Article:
Alcohol use can become a problem for seniors as they age, even if they never had an issue with alcohol consumption earlier in life. This phenomenon, called late-onset alcoholism, is caused by both the physical factors of the maturing body as well as the emotional toll that aging can take. It’s estimated that 80,000 of the nation’s approximately 8 million alcoholics are seniors, and about 40% of those developed their problem after age 60. The label ‘alcoholic’ may seem harsh to describe someone who appears to simply enjoy a daily drink, but caregivers who notice that the daily drink has become a ritual, or who find alcohol hidden in unusual places, among other signs, are in fact seeing signs of alcoholism. A problem, for a senior, is defined as more than seven drinks in a week. Family caregivers and homecare companions alike need to know the signs and symptoms of excessive alcohol use in seniors, because the effects can mask other significant health issues that need to be addressed.
People who have had a healthy relationship with alcohol all their lives can find themselves in trouble as they enter their senior years through no fault of their own, for a combination of physical and emotional reasons. First, the way the body handles alcohol changes with age , becoming more sensitive to the amount ingested than before. The older body metabolizes alcohol more slowly than a younger body, and also has a lower percentage of water, so that an older person’s blood-alcohol level stays higher, longer. A woman who could have two drinks a night in her thirties without a problem will become tipsy faster on two drinks, and stay drunk longer, when she’s in her sixties. And the reasons for drinking change with age, as celebration and socializing give way to more somber causes like job loss, bereavement and depression. More seriously, changes in health and lifestyle often mean that seniors are drinking at home, alone, instead of in public in the company of friends, which can lead to alcohol abuse for the simple reason that no one else sees what’s happening. Worse, while women are five times more likely to become alcoholics than men in general, they are also more likely to suffer from late-onset alcoholism, and are even less able to metabolize alcohol well as seniors.
In addition to the usual negative effects of alcoholism, senior alcohol abuse can have other problematic consequences. Doctors can assume that symptoms of alcoholism like falling, memory lapses, failing appetite, sleep issues, and depression are simply natural signs of aging, and not remarkable. So a serious problem that is treatable goes undiagnosed and unaddressed. And in women in particular, the serious, late-stage complications of alcoholism such as anemia, liver damage, malnutrition and hypertension develop faster and with lower levels of alcohol consumption than in men.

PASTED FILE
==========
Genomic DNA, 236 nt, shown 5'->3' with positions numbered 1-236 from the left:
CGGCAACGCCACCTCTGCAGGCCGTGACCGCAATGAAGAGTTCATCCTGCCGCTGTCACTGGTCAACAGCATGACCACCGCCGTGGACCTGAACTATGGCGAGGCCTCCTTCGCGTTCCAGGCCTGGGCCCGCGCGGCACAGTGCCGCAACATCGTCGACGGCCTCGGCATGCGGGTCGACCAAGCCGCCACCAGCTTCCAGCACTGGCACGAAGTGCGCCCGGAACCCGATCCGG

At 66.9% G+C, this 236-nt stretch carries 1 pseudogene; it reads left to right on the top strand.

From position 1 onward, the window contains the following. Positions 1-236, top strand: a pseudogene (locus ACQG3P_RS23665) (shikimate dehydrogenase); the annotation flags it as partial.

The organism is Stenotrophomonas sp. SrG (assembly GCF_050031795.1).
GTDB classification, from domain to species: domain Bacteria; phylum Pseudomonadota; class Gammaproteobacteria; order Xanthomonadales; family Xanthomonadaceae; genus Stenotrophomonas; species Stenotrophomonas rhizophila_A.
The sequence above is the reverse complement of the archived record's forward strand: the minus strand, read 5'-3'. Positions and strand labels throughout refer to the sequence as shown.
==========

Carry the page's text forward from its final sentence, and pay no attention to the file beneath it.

Excessive alcohol use can cause problems for drinkers of all ages, of course, but there are issues for seniors in particular:
- Alcohol causes changes in the heart and blood vessels, which may dull pain that might be a warning sign of a heart attack.
- Alcohol increases the risk of accidents or falling down
- Alcohol negatively interacts with many if not most prescription medications
In fact, there are dozens of medications that negatively interact with alcohol. These are just a few examples:
- Aspirin or arthritis medications plus alcohol increases the risk of bleeding in the stomach.
- Acetaminophen plus alcohol increases the chances of liver damage.
- Alcohol plus many medications for common conditions can make them worse, not better. These include: heart failure, high blood pressure, ulcers, diabetes, and gout
- Alcohol plus some sleeping pills, pain medication, or anti-anxiety/anti-depression pills can be deadly
Just to be safe, alcohol should be avoided for at least several hours after taking any medication, because it takes that long for medication to process through the body.
If you are a caregiver who suspects that your loved one may have an issue with alcohol use, there are many resources available to you. We’ve included a partial list below. Late-onset alcoholism is treatable, and treatment can improve quality of life for your loved one while improving their overall health once the obscuring issues of alcohol use are removed.
Adult Children of Alcoholics
Alcoholics Anonymous (AA)
For families of alcoholics